So, in the spirit of healing old wounds and celebrating progress (or something), here it is. The rhubarb has been replaced with gorgeous perfumed gooseberries, cooked until tender in elderflower to bring out their muscat fragrance and stirred lightly through the vanilla-scented batter. The ginger base remains the same. The crumble has a hint of nutmeg in addition to the ginger, and the almonds have been replaced with wholesome jumbo oats (you could still use chopped almonds, though - I just happened to be making this for someone with a nut allergy).
Other than that, it's the same - the same delicious buttery ginger biscuit base, the same fudgy vanilla-flecked cheesecake mixture, sweet and silky, the same thick, crunchy crumble topping. This time it is peppered with the beautiful fragrant bite of soft gooseberries. And this time, it was made on a beautiful relaxed summer's day with the windows open and the birds singing. No ingredients were forgotten. No tears were shed. And this humble cake, rather than spending six hours on a train to Gloucestershire, had no further to travel than the distance from my fridge to my living room, where it was enjoyed in a sedate and relaxed fashion by people who were not Lloyd Grossman.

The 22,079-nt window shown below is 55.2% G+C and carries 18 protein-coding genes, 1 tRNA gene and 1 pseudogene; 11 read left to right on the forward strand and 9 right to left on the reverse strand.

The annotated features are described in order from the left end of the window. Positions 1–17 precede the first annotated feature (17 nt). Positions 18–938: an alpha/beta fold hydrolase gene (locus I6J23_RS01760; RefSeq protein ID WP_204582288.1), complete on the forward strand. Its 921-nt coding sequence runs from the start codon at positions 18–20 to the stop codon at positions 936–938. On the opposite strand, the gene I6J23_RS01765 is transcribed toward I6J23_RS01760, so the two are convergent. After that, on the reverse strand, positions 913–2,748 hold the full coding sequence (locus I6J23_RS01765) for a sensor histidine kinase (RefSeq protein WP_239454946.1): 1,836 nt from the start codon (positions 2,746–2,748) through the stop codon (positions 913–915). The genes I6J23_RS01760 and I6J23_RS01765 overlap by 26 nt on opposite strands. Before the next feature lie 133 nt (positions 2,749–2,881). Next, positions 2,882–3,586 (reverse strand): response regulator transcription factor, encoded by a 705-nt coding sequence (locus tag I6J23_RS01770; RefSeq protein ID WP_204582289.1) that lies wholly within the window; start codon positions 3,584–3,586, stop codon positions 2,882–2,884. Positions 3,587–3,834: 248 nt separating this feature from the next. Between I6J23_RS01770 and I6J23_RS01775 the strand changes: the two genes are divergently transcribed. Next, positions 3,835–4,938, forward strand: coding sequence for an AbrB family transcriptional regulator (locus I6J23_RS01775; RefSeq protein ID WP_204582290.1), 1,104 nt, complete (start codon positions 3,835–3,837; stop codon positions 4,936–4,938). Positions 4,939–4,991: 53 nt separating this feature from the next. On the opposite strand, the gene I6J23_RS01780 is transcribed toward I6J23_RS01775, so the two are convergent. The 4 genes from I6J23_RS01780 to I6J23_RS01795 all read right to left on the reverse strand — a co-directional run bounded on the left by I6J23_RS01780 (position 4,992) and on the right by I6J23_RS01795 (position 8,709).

Which is a pretty perfect outcome, I think. I'd say those demons have been successfully banished.
Gooseberry, elderflower and ginger crumble cheesecake (serves 8):
- 400g gooseberries, topped and tailed
- 2 tbsp elderflower cordial
- 1 tbsp caster sugar
- 1 tsp arrowroot or cornflour
- 15 ginger nut biscuits (or digestives)
- 60g butter
- 250g ricotta
- 200ml half-fat creme fraiche
- 1 tbsp honey
- 90g caster sugar
- 2 large eggs
- Seeds from 1 vanilla pod, or 1 tsp vanilla extract
- 80g spelt or wholemeal flour
- 40g cold butter, cubed
- 40g demerara sugar
- 1 tsp ground ginger
- 1/2 tsp ground nutmeg
- 50g jumbo oats
- 1 tbsp cold water